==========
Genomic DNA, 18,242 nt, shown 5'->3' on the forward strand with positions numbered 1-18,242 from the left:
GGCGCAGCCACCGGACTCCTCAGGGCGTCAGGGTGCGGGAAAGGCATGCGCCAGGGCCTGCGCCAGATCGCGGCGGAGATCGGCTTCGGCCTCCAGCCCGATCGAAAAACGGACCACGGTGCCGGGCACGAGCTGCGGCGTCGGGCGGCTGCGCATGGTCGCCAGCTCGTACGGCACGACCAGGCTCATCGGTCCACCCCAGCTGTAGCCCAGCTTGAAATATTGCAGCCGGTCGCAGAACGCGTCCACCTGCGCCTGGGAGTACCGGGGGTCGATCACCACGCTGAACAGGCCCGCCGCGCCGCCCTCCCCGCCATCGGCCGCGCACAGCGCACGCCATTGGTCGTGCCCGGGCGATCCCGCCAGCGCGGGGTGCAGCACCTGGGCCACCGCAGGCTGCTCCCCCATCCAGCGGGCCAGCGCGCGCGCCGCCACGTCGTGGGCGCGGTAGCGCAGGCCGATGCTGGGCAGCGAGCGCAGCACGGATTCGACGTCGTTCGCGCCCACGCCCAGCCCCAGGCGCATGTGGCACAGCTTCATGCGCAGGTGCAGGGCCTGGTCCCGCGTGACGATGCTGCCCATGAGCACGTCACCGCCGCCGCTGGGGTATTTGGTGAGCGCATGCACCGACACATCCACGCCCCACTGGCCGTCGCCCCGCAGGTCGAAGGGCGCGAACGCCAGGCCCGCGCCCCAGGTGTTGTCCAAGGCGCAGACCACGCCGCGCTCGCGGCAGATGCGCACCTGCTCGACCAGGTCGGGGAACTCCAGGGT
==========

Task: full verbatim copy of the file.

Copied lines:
Genomic DNA, 18,242 nt, shown 5'->3' on the forward strand with positions numbered 1-18,242 from the left:
GGCGCAGCCACCGGACTCCTCAGGGCGTCAGGGTGCGGGAAAGGCATGCGCCAGGGCCTGCGCCAGATCGCGGCGGAGATCGGCTTCGGCCTCCAGCCCGATCGAAAAACGGACCACGGTGCCGGGCACGAGCTGCGGCGTCGGGCGGCTGCGCATGGTCGCCAGCTCGTACGGCACGACCAGGCTCATCGGTCCACCCCAGCTGTAGCCCAGCTTGAAATATTGCAGCCGGTCGCAGAACGCGTCCACCTGCGCCTGGGAGTACCGGGGGTCGATCACCACGCTGAACAGGCCCGCCGCGCCGCCCTCCCCGCCATCGGCCGCGCACAGCGCACGCCATTGGTCGTGCCCGGGCGATCCCGCCAGCGCGGGGTGCAGCACCTGGGCCACCGCAGGCTGCTCCCCCATCCAGCGGGCCAGCGCGCGCGCCGCCACGTCGTGGGCGCGGTAGCGCAGGCCGATGCTGGGCAGCGAGCGCAGCACGGATTCGACGTCGTTCGCGCCCACGCCCAGCCCCAGGCGCATGTGGCACAGCTTCATGCGCAGGTGCAGGGCCTGGTCCCGCGTGACGATGCTGCCCATGAGCACGTCACCGCCGCCGCTGGGGTATTTGGTGAGCGCATGCACCGACACATCCACGCCCCACTGGCCGTCGCCCCGCAGGTCGAAGGGCGCGAACGCCAGGCCCGCGCCCCAGGTGTTGTCCAAGGCGCAGACCACGCCGCGCTCGCGGCAGATGCGCACCTGCTCGACCAGGTCGGGGAACTCCAGGGT